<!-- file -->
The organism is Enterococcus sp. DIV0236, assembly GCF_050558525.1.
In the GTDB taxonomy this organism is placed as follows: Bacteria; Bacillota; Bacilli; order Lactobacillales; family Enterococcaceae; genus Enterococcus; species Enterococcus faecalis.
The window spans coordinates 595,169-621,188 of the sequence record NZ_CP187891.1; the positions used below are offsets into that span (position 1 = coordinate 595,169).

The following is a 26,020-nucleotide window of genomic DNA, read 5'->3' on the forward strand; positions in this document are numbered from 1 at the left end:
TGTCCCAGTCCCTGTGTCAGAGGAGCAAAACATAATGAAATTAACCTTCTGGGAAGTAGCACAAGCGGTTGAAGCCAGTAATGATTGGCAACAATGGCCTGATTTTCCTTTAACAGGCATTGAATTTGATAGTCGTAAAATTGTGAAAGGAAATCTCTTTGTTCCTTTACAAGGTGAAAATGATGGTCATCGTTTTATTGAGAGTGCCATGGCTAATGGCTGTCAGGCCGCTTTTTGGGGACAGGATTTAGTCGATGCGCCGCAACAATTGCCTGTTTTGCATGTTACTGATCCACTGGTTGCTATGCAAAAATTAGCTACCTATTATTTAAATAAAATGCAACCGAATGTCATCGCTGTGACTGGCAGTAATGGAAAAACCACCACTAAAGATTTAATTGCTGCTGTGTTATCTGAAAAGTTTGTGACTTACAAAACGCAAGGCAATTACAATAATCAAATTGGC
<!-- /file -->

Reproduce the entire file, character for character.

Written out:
The organism is Enterococcus sp. DIV0236, assembly GCF_050558525.1.
In the GTDB taxonomy this organism is placed as follows: Bacteria; Bacillota; Bacilli; order Lactobacillales; family Enterococcaceae; genus Enterococcus; species Enterococcus faecalis.
The window spans coordinates 595,169-621,188 of the sequence record NZ_CP187891.1; the positions used below are offsets into that span (position 1 = coordinate 595,169).

The following is a 26,020-nucleotide window of genomic DNA, read 5'->3' on the forward strand; positions in this document are numbered from 1 at the left end:
TGTCCCAGTCCCTGTGTCAGAGGAGCAAAACATAATGAAATTAACCTTCTGGGAAGTAGCACAAGCGGTTGAAGCCAGTAATGATTGGCAACAATGGCCTGATTTTCCTTTAACAGGCATTGAATTTGATAGTCGTAAAATTGTGAAAGGAAATCTCTTTGTTCCTTTACAAGGTGAAAATGATGGTCATCGTTTTATTGAGAGTGCCATGGCTAATGGCTGTCAGGCCGCTTTTTGGGGACAGGATTTAGTCGATGCGCCGCAACAATTGCCTGTTTTGCATGTTACTGATCCACTGGTTGCTATGCAAAAATTAGCTACCTATTATTTAAATAAAATGCAACCGAATGTCATCGCTGTGACTGGCAGTAATGGAAAAACCACCACTAAAGATTTAATTGCTGCTGTGTTATCTGAAAAGTTTGTGACTTACAAAACGCAAGGCAATTACAATAATCAAATTGGC